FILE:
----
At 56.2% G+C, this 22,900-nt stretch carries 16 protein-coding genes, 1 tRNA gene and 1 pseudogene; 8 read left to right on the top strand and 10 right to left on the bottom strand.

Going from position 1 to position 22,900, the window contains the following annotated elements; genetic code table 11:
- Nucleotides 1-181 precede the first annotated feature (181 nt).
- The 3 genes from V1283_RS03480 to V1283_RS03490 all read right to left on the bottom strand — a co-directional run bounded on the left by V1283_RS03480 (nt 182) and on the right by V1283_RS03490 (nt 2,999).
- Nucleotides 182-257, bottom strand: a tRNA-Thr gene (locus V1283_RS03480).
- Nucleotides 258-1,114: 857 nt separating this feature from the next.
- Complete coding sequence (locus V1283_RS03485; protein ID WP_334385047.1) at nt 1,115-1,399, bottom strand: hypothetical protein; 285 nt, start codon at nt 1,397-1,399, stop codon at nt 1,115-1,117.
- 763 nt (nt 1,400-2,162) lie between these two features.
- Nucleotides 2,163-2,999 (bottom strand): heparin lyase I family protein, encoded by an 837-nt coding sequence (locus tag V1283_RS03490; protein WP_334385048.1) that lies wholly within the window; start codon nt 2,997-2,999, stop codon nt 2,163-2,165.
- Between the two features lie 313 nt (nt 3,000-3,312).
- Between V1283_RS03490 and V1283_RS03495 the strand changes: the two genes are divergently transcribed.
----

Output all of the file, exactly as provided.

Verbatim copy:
At 56.2% G+C, this 22,900-nt stretch carries 16 protein-coding genes, 1 tRNA gene and 1 pseudogene; 8 read left to right on the top strand and 10 right to left on the bottom strand.

Going from position 1 to position 22,900, the window contains the following annotated elements; genetic code table 11:
- Nucleotides 1-181 precede the first annotated feature (181 nt).
- The 3 genes from V1283_RS03480 to V1283_RS03490 all read right to left on the bottom strand — a co-directional run bounded on the left by V1283_RS03480 (nt 182) and on the right by V1283_RS03490 (nt 2,999).
- Nucleotides 182-257, bottom strand: a tRNA-Thr gene (locus V1283_RS03480).
- Nucleotides 258-1,114: 857 nt separating this feature from the next.
- Complete coding sequence (locus V1283_RS03485; protein ID WP_334385047.1) at nt 1,115-1,399, bottom strand: hypothetical protein; 285 nt, start codon at nt 1,397-1,399, stop codon at nt 1,115-1,117.
- 763 nt (nt 1,400-2,162) lie between these two features.
- Nucleotides 2,163-2,999 (bottom strand): heparin lyase I family protein, encoded by an 837-nt coding sequence (locus tag V1283_RS03490; protein WP_334385048.1) that lies wholly within the window; start codon nt 2,997-2,999, stop codon nt 2,163-2,165.
- Between the two features lie 313 nt (nt 3,000-3,312).
- Between V1283_RS03490 and V1283_RS03495 the strand changes: the two genes are divergently transcribed.